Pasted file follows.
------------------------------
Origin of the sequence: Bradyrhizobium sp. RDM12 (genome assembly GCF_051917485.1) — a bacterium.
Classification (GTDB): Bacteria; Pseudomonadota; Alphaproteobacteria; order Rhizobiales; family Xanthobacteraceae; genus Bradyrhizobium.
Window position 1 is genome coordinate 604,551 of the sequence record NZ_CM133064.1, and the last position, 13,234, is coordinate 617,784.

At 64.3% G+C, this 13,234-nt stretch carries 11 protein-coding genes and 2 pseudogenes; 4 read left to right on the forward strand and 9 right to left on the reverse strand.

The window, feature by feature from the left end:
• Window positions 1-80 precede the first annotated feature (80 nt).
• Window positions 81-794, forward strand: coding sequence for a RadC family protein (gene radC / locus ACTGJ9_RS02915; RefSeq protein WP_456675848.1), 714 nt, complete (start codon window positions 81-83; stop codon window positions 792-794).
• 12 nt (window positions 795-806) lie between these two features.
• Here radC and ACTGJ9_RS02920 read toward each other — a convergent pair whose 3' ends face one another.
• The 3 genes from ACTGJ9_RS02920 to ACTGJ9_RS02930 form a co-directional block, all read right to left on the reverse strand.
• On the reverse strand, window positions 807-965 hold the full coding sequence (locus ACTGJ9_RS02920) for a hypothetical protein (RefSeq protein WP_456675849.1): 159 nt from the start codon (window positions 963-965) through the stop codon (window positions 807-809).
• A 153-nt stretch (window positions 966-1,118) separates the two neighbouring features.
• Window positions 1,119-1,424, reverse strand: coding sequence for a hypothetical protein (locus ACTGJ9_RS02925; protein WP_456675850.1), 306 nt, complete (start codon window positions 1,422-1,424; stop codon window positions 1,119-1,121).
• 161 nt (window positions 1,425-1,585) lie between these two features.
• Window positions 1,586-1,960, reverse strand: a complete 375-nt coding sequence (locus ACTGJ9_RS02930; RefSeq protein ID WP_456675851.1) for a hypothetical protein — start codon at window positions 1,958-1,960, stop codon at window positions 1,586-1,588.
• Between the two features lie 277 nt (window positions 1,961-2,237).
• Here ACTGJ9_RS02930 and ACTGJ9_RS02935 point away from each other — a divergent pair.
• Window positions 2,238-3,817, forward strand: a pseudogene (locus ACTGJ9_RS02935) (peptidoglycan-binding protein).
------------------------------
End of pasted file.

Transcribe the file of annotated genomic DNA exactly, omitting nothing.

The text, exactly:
Origin of the sequence: Bradyrhizobium sp. RDM12 (genome assembly GCF_051917485.1) — a bacterium.
Classification (GTDB): Bacteria; Pseudomonadota; Alphaproteobacteria; order Rhizobiales; family Xanthobacteraceae; genus Bradyrhizobium.
Window position 1 is genome coordinate 604,551 of the sequence record NZ_CM133064.1, and the last position, 13,234, is coordinate 617,784.

At 64.3% G+C, this 13,234-nt stretch carries 11 protein-coding genes and 2 pseudogenes; 4 read left to right on the forward strand and 9 right to left on the reverse strand.

The window, feature by feature from the left end:
• Window positions 1-80 precede the first annotated feature (80 nt).
• Window positions 81-794, forward strand: coding sequence for a RadC family protein (gene radC / locus ACTGJ9_RS02915; RefSeq protein WP_456675848.1), 714 nt, complete (start codon window positions 81-83; stop codon window positions 792-794).
• 12 nt (window positions 795-806) lie between these two features.
• Here radC and ACTGJ9_RS02920 read toward each other — a convergent pair whose 3' ends face one another.
• The 3 genes from ACTGJ9_RS02920 to ACTGJ9_RS02930 form a co-directional block, all read right to left on the reverse strand.
• On the reverse strand, window positions 807-965 hold the full coding sequence (locus ACTGJ9_RS02920) for a hypothetical protein (RefSeq protein WP_456675849.1): 159 nt from the start codon (window positions 963-965) through the stop codon (window positions 807-809).
• A 153-nt stretch (window positions 966-1,118) separates the two neighbouring features.
• Window positions 1,119-1,424, reverse strand: coding sequence for a hypothetical protein (locus ACTGJ9_RS02925; protein WP_456675850.1), 306 nt, complete (start codon window positions 1,422-1,424; stop codon window positions 1,119-1,121).
• 161 nt (window positions 1,425-1,585) lie between these two features.
• Window positions 1,586-1,960, reverse strand: a complete 375-nt coding sequence (locus ACTGJ9_RS02930; RefSeq protein ID WP_456675851.1) for a hypothetical protein — start codon at window positions 1,958-1,960, stop codon at window positions 1,586-1,588.
• Between the two features lie 277 nt (window positions 1,961-2,237).
• Here ACTGJ9_RS02930 and ACTGJ9_RS02935 point away from each other — a divergent pair.
• Window positions 2,238-3,817, forward strand: a pseudogene (locus ACTGJ9_RS02935) (peptidoglycan-binding protein).